As REITs gain ground across Europe, professional advisers and the property industry have been exploring the opportunities that these new property vehicles will present for investors and organisations with large property portfolios. Of particular interest to potential investors could be the large and varied property portfolios of universities and higher education colleges, which range from halls of residence to specialist laboratories, sports facilities to libraries. Investments in these properties would also allow the educational institutions to benefit from cash injections to enable further development and allow their focus on core activities.

A recent seminar hosted by law firm Martineau Johnson and corporate administration specialist Ogier focused on the benefits of REITs in the education sector. Brian Lee, the CEO of Ogier in the UK believes that the REIT potential is huge and in particular will be of great interest to pension funds.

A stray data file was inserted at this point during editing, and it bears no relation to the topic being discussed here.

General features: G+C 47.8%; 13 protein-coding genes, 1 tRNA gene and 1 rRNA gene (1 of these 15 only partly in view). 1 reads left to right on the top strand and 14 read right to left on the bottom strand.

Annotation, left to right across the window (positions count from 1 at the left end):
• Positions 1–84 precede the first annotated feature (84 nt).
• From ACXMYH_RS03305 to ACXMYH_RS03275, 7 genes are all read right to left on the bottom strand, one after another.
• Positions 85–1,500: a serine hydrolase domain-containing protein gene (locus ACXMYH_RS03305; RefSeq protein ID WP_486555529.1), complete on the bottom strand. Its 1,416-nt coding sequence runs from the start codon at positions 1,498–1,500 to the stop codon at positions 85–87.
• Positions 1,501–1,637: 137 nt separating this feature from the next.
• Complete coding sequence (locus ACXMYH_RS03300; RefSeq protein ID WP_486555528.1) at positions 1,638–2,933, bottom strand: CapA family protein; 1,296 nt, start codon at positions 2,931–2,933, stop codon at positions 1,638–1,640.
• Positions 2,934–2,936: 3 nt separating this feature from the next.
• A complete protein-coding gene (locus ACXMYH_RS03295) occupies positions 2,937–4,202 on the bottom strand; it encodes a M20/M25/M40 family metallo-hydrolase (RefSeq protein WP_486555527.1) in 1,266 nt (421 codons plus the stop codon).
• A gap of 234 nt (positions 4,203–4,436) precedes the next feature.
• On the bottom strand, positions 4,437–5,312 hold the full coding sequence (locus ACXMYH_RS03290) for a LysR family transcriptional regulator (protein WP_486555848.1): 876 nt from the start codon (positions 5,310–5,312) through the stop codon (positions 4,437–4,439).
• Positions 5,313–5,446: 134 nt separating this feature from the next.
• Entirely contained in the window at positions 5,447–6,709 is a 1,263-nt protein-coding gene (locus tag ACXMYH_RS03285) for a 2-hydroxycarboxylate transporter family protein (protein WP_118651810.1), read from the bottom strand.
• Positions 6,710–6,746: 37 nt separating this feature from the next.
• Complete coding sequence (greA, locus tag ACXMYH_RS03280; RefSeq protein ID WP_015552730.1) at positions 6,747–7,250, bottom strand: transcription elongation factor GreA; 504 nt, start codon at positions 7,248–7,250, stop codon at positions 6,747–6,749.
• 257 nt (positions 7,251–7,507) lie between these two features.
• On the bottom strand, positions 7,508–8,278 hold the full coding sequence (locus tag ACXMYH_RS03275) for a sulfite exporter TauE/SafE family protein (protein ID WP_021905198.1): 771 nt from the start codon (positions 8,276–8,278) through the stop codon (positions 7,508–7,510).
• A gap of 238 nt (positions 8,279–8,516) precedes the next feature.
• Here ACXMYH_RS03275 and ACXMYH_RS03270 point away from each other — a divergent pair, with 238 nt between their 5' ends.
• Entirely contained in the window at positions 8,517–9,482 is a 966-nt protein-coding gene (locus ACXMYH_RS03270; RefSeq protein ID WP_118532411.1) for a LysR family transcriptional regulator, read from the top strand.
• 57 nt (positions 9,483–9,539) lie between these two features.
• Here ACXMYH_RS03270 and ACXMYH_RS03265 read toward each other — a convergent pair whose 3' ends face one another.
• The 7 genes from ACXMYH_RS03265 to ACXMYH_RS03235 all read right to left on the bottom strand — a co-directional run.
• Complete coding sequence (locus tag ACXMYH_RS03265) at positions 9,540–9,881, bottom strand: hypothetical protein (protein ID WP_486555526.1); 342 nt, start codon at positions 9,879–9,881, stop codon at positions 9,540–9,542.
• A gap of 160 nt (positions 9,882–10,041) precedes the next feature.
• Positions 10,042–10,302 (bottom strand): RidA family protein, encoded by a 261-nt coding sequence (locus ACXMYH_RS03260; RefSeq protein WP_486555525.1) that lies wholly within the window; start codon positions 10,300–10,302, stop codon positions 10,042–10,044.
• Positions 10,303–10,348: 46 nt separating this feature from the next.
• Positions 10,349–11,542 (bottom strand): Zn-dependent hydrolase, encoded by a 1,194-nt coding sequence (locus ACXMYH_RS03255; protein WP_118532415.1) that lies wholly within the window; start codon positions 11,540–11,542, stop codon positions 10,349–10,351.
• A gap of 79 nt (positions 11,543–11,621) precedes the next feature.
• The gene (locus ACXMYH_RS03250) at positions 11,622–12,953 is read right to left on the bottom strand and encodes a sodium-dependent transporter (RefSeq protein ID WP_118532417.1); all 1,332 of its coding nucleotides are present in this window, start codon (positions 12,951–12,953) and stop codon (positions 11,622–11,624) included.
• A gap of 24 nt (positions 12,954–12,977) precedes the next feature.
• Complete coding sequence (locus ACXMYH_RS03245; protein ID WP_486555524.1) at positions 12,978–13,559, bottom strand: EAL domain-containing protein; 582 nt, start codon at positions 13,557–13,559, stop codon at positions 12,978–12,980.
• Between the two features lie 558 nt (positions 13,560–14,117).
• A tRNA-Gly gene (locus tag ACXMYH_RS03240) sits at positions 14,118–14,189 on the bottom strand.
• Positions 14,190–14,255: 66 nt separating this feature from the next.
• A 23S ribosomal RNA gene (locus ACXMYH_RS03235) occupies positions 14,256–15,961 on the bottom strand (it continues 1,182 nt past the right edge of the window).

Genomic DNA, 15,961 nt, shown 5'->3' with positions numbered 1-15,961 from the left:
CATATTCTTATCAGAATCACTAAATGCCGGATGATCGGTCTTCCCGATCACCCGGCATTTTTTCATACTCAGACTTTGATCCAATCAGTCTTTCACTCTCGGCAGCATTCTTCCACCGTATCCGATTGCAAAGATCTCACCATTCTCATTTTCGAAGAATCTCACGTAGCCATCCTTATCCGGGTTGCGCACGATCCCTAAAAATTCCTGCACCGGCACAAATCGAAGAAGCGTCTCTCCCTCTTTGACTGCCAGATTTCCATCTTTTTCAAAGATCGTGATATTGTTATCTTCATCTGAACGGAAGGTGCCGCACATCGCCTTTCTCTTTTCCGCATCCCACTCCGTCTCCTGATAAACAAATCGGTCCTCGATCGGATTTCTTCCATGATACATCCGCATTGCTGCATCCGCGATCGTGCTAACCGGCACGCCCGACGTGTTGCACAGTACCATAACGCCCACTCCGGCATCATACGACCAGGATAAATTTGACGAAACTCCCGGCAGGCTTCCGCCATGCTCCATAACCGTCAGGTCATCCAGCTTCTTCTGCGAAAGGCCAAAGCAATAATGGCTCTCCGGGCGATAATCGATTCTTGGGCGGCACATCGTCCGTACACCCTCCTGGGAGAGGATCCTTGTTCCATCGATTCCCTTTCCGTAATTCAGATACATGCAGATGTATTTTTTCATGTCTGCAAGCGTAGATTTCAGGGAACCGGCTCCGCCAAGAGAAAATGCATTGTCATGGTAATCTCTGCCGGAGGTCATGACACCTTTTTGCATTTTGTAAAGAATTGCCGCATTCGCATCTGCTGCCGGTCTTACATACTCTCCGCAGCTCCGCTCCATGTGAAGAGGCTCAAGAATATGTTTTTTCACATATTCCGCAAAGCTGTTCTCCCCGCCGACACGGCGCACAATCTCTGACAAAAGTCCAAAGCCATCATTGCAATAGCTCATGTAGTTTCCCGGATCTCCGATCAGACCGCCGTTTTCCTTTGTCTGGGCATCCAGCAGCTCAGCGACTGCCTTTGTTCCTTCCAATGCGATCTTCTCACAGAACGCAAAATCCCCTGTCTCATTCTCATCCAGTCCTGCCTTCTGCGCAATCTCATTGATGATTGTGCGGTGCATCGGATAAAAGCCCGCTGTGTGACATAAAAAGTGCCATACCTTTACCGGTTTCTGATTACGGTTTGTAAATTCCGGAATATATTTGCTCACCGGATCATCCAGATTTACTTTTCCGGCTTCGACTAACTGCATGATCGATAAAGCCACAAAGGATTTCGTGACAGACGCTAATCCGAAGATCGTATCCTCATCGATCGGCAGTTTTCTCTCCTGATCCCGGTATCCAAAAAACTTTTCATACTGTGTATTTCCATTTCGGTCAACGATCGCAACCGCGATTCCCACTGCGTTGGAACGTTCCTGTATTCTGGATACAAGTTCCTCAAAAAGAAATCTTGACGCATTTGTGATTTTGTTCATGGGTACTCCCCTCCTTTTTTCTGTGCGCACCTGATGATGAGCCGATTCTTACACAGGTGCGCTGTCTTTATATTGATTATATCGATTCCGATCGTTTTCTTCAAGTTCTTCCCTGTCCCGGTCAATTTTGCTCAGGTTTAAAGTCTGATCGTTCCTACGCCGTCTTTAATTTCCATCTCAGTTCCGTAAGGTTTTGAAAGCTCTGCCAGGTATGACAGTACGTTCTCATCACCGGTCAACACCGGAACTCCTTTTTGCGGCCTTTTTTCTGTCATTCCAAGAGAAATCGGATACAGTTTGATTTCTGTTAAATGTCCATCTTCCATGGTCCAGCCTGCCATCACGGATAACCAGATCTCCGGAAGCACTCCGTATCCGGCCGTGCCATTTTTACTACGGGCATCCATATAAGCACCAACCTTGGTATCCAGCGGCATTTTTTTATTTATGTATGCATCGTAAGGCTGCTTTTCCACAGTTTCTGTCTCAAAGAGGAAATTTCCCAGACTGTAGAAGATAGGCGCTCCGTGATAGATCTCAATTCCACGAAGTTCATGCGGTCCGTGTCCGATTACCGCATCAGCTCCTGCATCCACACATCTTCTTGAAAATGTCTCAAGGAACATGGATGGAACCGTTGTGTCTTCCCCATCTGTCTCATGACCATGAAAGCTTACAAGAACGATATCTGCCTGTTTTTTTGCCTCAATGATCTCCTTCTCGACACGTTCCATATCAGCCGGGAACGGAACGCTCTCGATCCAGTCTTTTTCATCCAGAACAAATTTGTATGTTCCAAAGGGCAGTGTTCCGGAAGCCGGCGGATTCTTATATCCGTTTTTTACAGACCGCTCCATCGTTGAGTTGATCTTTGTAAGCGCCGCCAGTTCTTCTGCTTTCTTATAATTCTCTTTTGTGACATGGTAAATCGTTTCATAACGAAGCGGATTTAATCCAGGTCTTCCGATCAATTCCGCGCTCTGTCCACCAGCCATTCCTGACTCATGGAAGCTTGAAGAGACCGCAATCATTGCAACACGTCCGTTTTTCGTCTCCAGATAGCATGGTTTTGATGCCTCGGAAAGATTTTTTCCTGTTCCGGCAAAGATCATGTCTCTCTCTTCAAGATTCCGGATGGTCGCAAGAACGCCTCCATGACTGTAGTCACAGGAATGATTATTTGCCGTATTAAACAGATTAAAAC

Furthermore, student accommodation REITs might be a very attractive proposition indeed, with a portfolio comprising residential property assets where the rent is paid in advance three times a year, where there should be excellent leverage through good tenant behaviour and where the tenant population renews on an annual basis. All of this points to reliable and predictable revenue stream from residential property for investors and this predictability should carry its own premium in the market.


What is in it for the universities?

Universities and colleges have conflicting pressures on them. Their core business is in the provision of education, but time and resources are spent in administering their property portfolios. They also have to manage the demands for further investment in quality student accommodation and ever more advanced teaching and research facilities to maintain student numbers. Releasing all or some of their property might produce the capital required for further development.